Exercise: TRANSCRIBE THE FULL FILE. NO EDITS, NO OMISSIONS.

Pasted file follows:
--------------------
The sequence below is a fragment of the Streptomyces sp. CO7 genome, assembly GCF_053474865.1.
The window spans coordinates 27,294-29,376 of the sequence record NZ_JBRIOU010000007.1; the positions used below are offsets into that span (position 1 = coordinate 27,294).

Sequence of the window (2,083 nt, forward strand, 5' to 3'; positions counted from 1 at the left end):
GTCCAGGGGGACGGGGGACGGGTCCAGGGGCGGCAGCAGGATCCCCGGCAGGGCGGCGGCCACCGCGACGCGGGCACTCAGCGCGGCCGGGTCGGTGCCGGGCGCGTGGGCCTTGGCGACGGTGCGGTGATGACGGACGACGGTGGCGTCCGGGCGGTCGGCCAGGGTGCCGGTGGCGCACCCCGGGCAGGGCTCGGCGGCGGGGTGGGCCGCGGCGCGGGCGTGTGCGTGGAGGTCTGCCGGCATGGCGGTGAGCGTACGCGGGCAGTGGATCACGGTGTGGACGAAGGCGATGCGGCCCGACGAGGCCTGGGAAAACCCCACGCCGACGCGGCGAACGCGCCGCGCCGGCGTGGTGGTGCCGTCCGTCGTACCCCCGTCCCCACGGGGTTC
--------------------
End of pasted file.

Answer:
The sequence below is a fragment of the Streptomyces sp. CO7 genome, assembly GCF_053474865.1.
The window spans coordinates 27,294-29,376 of the sequence record NZ_JBRIOU010000007.1; the positions used below are offsets into that span (position 1 = coordinate 27,294).

Sequence of the window (2,083 nt, forward strand, 5' to 3'; positions counted from 1 at the left end):
GTCCAGGGGGACGGGGGACGGGTCCAGGGGCGGCAGCAGGATCCCCGGCAGGGCGGCGGCCACCGCGACGCGGGCACTCAGCGCGGCCGGGTCGGTGCCGGGCGCGTGGGCCTTGGCGACGGTGCGGTGATGACGGACGACGGTGGCGTCCGGGCGGTCGGCCAGGGTGCCGGTGGCGCACCCCGGGCAGGGCTCGGCGGCGGGGTGGGCCGCGGCGCGGGCGTGTGCGTGGAGGTCTGCCGGCATGGCGGTGAGCGTACGCGGGCAGTGGATCACGGTGTGGACGAAGGCGATGCGGCCCGACGAGGCCTGGGAAAACCCCACGCCGACGCGGCGAACGCGCCGCGCCGGCGTGGTGGTGCCGTCCGTCGTACCCCCGTCCCCACGGGGTTC